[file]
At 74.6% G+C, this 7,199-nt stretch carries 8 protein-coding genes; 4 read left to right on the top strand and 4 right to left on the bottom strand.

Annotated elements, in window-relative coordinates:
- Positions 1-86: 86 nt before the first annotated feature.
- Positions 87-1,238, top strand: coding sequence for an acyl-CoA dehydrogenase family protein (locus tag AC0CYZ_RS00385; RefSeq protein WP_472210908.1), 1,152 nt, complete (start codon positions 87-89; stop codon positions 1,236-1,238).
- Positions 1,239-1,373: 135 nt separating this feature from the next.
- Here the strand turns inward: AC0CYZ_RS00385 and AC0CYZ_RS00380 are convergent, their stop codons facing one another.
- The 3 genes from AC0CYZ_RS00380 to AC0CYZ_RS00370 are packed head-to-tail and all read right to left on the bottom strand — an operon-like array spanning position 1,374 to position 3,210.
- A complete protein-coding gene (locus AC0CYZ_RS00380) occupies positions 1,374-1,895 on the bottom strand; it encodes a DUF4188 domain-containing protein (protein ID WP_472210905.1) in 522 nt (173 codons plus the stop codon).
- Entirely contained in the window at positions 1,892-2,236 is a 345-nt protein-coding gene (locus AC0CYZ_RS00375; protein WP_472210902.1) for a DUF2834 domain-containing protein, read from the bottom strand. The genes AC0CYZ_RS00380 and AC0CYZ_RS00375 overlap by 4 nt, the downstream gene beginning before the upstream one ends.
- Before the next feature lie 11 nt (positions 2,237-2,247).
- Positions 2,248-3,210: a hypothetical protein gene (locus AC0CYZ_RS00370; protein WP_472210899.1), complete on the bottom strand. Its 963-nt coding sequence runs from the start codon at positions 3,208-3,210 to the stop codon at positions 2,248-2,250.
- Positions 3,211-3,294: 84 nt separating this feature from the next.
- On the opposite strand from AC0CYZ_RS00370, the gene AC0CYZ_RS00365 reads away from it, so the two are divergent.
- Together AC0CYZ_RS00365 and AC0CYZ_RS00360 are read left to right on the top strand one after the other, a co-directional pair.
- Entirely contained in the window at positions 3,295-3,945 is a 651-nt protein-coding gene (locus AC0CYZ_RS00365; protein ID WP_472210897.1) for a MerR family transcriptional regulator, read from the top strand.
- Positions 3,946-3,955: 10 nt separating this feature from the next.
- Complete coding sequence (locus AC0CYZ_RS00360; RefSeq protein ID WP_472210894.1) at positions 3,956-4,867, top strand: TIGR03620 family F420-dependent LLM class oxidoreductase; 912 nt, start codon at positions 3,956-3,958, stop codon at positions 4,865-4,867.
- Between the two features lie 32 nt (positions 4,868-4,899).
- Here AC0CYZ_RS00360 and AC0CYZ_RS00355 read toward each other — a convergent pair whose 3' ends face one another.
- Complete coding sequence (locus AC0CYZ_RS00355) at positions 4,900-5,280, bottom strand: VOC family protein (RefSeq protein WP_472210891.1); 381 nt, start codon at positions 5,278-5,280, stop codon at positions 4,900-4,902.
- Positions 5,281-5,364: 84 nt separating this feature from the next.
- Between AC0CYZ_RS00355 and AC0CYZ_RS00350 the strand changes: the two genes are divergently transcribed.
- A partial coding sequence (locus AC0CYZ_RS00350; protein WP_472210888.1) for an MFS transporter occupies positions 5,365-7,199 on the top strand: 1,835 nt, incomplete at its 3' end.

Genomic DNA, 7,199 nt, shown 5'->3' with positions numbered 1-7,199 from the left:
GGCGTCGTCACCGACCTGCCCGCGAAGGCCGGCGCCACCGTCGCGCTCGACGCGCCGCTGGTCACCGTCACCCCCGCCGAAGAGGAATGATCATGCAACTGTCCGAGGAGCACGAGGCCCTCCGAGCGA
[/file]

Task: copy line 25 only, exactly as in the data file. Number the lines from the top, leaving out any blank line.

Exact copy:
GGCGTCGTCACCGACCTGCCCGCGAAGGCCGGCGCCACCGTCGCGCTCGACGCGCCGCTGGTCACCGTCACCCCCGCCGAAGAGGAATGATCATGCAACTGTCCGAGGAGCACGAGGCCCTCCGAGCGA